Konstantin Dimopoulos’ “The Blue Trees” Colors The Denver Theatre District Blue

The Blue Trees Poster. Source: Denver Theatre District/Blake Communications.
The Blue Trees Poster. Source: Denver Theatre District/Blake Communications.

By Stephanie Blake, Blake Communications

On Tuesday, April 18, 2017, Konstantin Dimopoulos’ The Blue Trees, an environmental art installation about global deforestation and the importance of trees to people and their environment, will launch in The Denver Theatre District, coloring the trees lining the streets of downtown Denver, Colorado, using a biologically-safe, water-based, non-permanent colorant.

Dimopoulos’ performance work uses trees as the canvas, calling attention to the fleeting quality of nature and raising social consciousness about our interactions with the natural world. The installation is the first in a series of installations, collectively called Terra Firma, to be hosted by The Denver Theatre District (DTD) in 2017. Each installation, curated by NINE dot ARTS, relies on community collaboration and public interaction.

For several weeks in April and the beginning of May, as weather allows, Dimopoulos will work his way through the District, coloring 150 trees blue. The public will be invited to help color the trees; specific dates, volunteer information and registration will be announced in April. The colorant will naturally degrade from the trees over a period of months, depending on the type of tree and the local weather.

“I chose to use blue because blue trees do not exist in nature. I want people to notice the trees, to see them as more than just wallpaper in their lives. Change can be threatening. Changing a local environment through color is both disconcerting and even uncomfortable,” said the artist, Konstantin Dimopoulos. “The trees I color blue will revert back to their natural state. Yet the oldgrowth forests and rainforests that are being removed from the planet – trees that we cannot see, trees that are hundreds of years old – are irreplaceable, at least in our lifetime. When you remove these trees, these forests, you remove whole ecosystems of plants and wildlife.”

Family-friendly and free programming, scheduled throughout the month of May and hosted by The Denver Theatre District, will include musical performances, performances by local arts & culture organizations, educational lectures and wellness events. On May 20, DTD will hold an LED art showcase with partner Denver Digerati and a special writing event with Lighthouse Writers Workshop. Family Fun Day will take place on Sunday, May 21 at Skyline Park on the 16th Street Mall, giving families an opportunity to color 200 saplings, participate in environmentally friendly educational activities and enjoy kid-friendly entertainment.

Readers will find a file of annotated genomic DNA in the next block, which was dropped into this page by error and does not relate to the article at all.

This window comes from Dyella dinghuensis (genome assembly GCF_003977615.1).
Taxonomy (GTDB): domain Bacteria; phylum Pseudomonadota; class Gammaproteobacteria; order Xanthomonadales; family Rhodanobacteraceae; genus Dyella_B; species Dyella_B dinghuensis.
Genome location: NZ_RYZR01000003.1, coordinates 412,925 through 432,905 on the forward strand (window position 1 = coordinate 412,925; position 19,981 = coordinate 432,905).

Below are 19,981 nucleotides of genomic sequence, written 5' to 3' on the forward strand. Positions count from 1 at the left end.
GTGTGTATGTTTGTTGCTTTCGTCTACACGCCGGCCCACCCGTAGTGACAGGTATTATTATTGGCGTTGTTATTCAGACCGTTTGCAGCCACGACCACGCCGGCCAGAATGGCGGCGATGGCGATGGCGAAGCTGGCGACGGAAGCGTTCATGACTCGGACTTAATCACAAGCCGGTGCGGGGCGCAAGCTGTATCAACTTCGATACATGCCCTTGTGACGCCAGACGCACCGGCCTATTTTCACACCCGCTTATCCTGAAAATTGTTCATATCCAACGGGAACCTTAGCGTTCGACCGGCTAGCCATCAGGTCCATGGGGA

“The Denver Theatre District, with the support of numerous city partners, is thrilled to welcome the performance art of Konstantin Dimopoulos, The Blue Trees, to Denver,” said David Ehrlich, executive director, The Denver Theatre District. “We’ve worked closely with the Denver Department of Public Works , Forestry, and The Park People to identify the trees that will receive the colorant and to partner with us in infusing our urban environment with a message of environmental impact.”

For more information about programming, visit the Denver Theatre District’s website and follow DTD on Facebook and Instagram (@DenverTheatreDistrict). Engage in the conversation about The Blue Trees by using the hashtag #KonBlueTrees.

Konstantin Dimopoulos creates both permanent and temporary public art installations, from sculptures to land art. Born to Greek parents in Egypt, he and his family migrated to New Zealand when he was a young boy in the 1960s at a time when there was no support for new immigrants. This experience as a merely tolerated stranger in a new land has resonated throughout his life when he studied first as a sociologist then as an artist. A deep connection with humanity, social justice and environmental consciousness pervades his artwork. The Blue Trees highlights the issue of global deforestation; while The Purple Rain removes the anonymity from the generic term “homeless.” His kinetic linear sculptures are in public art collections around the United States. For more information about Dimopoulos and his work, visit www.kondimopoulos.com.

The Denver Theatre District (DTD) enlivens a 16-block area of downtown Denver through interactive, immersive and experimental art and culture events and experiences. It provides creatives with a downtown platform and financial support for sharing their work. The DTD is a private non-profit funded through a revenue share collected from advertising on static and LED screens located throughout the District. The Denver Theatre District invests its outdoor media revenues in cultural and art-based experiences, most of which are free to the public. This model is the first of its kind, setting an example for cities nationwide in how to leverage private revenue streams to fund public art and activity.

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About Kay Whatley 2309 Articles
Kay Whatley serves as Editor and Reporter with The Grey Area News. Kay is a published author with over 20 years of experience in the publishing industry. Kay Whatley is wife to Frank Whatley, founder of The Grey Area™ newspaper and The Grey Area News online news website.